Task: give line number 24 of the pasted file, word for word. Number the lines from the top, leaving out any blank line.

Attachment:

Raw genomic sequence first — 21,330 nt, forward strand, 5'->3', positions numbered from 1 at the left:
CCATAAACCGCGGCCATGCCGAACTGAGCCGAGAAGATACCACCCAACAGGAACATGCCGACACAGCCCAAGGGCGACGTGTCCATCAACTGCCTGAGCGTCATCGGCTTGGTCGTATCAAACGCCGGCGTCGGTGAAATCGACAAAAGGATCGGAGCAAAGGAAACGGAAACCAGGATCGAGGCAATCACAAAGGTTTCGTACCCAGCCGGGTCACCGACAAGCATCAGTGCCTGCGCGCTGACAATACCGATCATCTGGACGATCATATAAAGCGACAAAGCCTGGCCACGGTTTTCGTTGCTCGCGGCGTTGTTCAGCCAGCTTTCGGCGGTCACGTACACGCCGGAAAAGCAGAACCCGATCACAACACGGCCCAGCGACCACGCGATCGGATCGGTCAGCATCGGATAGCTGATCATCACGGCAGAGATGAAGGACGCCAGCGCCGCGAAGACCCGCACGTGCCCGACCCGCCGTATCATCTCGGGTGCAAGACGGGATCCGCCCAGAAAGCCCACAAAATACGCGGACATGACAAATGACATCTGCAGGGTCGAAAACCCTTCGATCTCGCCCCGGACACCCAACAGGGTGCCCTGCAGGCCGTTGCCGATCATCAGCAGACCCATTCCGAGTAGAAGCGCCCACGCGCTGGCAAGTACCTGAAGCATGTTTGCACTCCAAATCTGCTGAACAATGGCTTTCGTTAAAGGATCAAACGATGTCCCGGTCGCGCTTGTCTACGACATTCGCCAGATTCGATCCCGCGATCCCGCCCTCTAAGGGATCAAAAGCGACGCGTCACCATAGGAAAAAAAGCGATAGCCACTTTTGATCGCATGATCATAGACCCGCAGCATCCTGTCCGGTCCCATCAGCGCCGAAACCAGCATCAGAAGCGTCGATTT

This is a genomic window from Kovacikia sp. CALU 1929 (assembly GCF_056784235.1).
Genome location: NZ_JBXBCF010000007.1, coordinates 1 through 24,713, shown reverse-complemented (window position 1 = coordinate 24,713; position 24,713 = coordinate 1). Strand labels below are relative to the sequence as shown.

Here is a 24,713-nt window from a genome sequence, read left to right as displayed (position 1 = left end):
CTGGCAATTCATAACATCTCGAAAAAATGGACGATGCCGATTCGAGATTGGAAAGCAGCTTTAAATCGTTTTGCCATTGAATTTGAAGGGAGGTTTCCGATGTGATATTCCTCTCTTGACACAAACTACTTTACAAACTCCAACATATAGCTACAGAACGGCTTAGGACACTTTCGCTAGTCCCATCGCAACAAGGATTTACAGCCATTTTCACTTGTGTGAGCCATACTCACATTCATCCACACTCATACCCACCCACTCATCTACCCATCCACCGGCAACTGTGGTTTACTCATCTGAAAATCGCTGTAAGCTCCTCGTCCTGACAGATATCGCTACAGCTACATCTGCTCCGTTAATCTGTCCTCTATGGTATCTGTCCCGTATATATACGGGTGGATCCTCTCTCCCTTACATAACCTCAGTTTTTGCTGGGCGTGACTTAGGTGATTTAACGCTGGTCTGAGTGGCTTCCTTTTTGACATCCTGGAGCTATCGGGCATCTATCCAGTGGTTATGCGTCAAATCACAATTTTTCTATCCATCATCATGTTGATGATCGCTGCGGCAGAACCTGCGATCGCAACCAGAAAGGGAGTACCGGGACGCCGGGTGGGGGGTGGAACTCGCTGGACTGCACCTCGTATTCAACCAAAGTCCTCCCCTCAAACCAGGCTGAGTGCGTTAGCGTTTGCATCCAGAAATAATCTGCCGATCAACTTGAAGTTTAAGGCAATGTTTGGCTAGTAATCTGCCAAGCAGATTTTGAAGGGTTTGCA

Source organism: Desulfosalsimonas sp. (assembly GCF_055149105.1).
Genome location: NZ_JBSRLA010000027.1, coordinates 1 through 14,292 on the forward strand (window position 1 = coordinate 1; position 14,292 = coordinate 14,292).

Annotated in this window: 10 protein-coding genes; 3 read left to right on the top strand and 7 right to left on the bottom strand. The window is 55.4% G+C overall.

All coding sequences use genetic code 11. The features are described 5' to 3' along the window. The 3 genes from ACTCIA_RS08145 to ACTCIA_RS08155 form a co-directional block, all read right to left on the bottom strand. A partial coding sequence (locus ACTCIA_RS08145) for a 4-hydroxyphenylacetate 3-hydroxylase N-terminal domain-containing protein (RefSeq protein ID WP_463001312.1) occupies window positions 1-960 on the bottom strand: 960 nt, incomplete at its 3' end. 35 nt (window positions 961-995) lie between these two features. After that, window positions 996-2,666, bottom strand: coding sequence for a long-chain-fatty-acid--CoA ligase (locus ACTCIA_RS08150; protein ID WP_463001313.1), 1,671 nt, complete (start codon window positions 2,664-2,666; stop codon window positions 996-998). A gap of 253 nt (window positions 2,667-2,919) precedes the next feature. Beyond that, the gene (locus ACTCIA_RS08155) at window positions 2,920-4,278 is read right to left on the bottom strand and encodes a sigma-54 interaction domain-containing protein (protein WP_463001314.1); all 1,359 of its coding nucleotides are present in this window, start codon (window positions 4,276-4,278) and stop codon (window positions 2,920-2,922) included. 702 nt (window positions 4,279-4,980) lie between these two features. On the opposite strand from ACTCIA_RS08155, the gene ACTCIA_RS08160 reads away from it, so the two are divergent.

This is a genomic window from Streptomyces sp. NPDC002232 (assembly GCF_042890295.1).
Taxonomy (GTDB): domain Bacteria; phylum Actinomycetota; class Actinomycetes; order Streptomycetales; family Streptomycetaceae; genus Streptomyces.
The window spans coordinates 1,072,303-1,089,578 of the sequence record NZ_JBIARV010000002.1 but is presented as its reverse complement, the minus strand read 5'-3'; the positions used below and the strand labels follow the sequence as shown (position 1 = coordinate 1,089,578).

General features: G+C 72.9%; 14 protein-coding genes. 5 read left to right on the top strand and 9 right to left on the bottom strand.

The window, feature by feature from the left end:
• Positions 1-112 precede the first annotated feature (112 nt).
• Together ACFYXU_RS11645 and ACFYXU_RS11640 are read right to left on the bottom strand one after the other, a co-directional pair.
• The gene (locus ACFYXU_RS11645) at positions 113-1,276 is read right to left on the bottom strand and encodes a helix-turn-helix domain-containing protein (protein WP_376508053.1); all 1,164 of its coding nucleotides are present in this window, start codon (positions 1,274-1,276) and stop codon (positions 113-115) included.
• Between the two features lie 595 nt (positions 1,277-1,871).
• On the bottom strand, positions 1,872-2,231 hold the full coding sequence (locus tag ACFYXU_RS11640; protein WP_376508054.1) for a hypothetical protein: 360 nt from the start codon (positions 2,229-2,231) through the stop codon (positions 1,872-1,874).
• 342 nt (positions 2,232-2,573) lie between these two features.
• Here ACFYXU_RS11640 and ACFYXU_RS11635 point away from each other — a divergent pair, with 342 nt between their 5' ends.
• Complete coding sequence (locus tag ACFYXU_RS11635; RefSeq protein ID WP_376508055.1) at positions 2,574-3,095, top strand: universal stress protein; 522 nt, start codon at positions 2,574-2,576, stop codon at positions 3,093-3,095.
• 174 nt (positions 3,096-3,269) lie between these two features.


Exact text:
• 174 nt (positions 3,096-3,269) lie between these two features.